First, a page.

In accordance with the invention, the front linear polarizing filters 38 and 40 of the respective eyeglass lenses are deliberately arranged with their axes of polarization (40 and 48 respectively) at an angle with respect to one another, preferably 90° (orthogonal).
The two polarizing lenses 34 and 36 that are placed in front of the lenses of the respective projectors 22 and 24 are “matched” to the front polarizing filters 38 and 40 of the respective left and right lenses of the eyeglasses. In other words, the filter 34 that is front of the projector 22 (the left eye image projector) is arranged with its axis of polarization (denoted 58) parallel to the axis of polarization 40 of the front polarizer 38 of the left eyeglass lens 28. Similarly, the filter 36 that is placed in front of the right eye image projector 24 is arranged with its axis of polarization (60) parallel to the axis of polarization 48 of the front polarizer 46 of the right eye lens 30. At the instant shown in
This arrangement significantly reduces perceptible ghosting at the cost of a slight reduction in overall brightness. The loss of brightness is due to the extra linear polarizer in the optical path as compared with the embodiment of
For the sake of clarification,
Alternate projection of left and right eye images can be achieved, for example, by projecting the images from two separate filmstrips using two projectors that are synchronized with one another. Alternatively, a single rolling loop projector capable of so-called “alternate image” projection from two separate filmstrips can be used. In either case, provision must be made for the images to be differently polarized.
The electro-optic shutters incorporated in the eyeglasses worn by the viewer must be activated in synchronism with projection of the images. This can be accomplished in a variety of ways, for example by suitable electrical circuitry for triggering the shutters in synchronization with the projector or projectors. U.S. Pat. No. 5,002,387 (Baljet et al.) discloses a projection synchronization system in which infrared signals are used to synchronize prior art blocking shutters in a time multiplexing stereoscopic system. The disclosure of this patent is incorporated herein by reference.
The following discussion will further illustrate the advantages of the invention, as compared with the prior art:
Figures of merit for the inventive method can be calculated for comparison by including the effects of adding aligned polarizers to the projection lenses. The table below illustrates the advantages of the invention. The first column contains the three image quality figures of merit for the prior art method of 3-D motion picture projection using linear polarizers in front of the projection lenses and in eyeglasses worn by members of the audience. The second column contains the two figures of merit for the inventive 3-D method. The extinction ratio of the inventive shutters is increased dramatically (over 10,000%). The maximum transmission when using the inventive method is only marginally decreased. Overall the quality of a 3-D presentation is greatly improved when using the inventive method.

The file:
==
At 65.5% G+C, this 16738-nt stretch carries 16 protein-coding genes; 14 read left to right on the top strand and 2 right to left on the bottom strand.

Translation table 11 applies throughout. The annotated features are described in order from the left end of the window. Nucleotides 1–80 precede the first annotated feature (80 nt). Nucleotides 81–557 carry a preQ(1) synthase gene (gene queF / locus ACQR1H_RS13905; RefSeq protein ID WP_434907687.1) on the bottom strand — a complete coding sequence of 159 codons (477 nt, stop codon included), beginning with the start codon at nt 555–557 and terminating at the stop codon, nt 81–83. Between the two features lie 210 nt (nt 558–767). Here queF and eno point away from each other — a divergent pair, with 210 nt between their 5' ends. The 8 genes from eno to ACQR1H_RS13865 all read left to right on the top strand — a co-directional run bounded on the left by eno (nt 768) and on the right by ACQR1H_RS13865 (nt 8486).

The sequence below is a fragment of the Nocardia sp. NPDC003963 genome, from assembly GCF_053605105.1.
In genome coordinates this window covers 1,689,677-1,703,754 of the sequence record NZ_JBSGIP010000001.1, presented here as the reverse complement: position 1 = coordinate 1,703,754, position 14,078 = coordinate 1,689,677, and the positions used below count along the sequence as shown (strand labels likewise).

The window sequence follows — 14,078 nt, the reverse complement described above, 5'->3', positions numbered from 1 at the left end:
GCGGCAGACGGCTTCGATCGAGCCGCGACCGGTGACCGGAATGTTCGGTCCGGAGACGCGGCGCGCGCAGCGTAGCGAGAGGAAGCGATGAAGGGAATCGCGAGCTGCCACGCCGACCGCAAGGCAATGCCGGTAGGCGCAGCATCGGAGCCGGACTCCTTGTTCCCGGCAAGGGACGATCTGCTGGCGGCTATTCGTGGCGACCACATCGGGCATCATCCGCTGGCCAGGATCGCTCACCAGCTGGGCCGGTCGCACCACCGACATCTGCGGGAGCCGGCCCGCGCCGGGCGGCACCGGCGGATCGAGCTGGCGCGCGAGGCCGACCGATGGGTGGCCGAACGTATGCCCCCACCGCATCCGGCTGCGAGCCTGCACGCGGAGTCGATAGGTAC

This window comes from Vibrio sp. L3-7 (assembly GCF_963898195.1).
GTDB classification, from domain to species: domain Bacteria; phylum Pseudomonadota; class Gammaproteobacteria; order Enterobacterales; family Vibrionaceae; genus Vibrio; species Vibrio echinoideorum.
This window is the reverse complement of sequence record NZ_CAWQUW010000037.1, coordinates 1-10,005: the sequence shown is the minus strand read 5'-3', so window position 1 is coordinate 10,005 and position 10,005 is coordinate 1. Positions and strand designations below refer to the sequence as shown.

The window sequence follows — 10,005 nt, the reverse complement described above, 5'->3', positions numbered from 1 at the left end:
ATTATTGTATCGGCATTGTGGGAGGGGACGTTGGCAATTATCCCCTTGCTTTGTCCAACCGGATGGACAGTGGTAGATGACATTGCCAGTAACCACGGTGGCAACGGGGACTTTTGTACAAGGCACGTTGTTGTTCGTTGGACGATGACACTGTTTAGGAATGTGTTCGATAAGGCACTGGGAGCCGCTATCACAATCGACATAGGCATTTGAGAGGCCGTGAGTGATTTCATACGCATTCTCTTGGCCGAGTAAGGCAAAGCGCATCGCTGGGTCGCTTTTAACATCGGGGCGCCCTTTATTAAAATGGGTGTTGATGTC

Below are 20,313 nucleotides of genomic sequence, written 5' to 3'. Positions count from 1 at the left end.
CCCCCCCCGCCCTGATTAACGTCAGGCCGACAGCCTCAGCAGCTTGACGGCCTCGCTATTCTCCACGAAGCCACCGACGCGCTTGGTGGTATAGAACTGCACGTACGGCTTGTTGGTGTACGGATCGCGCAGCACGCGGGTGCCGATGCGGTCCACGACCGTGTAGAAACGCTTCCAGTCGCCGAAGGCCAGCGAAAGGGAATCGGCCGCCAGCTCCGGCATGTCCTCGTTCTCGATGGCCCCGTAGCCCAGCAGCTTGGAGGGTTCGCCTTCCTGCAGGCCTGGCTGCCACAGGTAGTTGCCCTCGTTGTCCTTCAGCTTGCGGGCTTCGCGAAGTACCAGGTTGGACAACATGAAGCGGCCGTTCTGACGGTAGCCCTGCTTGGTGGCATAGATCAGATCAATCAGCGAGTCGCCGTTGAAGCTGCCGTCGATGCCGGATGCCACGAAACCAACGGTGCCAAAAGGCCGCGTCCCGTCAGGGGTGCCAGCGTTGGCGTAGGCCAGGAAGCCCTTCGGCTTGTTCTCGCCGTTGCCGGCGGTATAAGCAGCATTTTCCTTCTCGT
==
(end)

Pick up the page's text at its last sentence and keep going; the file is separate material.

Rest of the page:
Figure of Merit Table
30 × .9 = 27%
The invention addresses several limitations and disadvantages of prior art systems. It provides a 3-D image separation method that has a high extinction ratio especially in scenes of high contrast and is not susceptible to ghosting caused by head tilting.
The above description should not be construed as limiting the scope of the invention but as merely providing illustrations of some of the preferred embodiments of this invention. For example although polarizing filters are described, other optically extinguishing filters such as colour or wavelength band pass filters could be used.
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|U.S. Classification||348/53, 348/E13.04, 348/E13.058, 348/E13.038|
|International Classification||G02B27/22, G03B35/26, H04N13/00, G03B35/16|
|Cooperative Classification||G03B35/16, G03B35/26, G02B27/2264, H04N13/0434, H04N13/0438, H04N13/0459|
|European Classification||H04N13/04G7, G02B27/22T, G03B35/16, G03B35/26|
|Oct 4, 1997||AS||Assignment|
Owner name: IMAX CORPORATION, CANADA
Free format text: ASSIGNMENT OF ASSIGNORS INTEREST;ASSIGNORS:DEAN, DAVID MICHAEL MOORE;PANABAKER, PAUL DAVID;BALJET, ANTON LEO;REEL/FRAME:009177/0692;SIGNING DATES FROM 19960325 TO 19960401
|Jul 29, 2009||FPAY||Fee payment|
Year of fee payment: 4
|Jul 24, 2013||FPAY||Fee payment|
Year of fee payment: 8
|Jan 29, 2014||AS||Assignment|
Owner name: WELLS FARGO BANK, NATIONAL ASSOCIATION, NORTH CARO
Effective date: 20091116
Free format text: SECURITY AGREEMENT;ASSIGNOR:IMAX CORPORATION;REEL/FRAME:032134/0616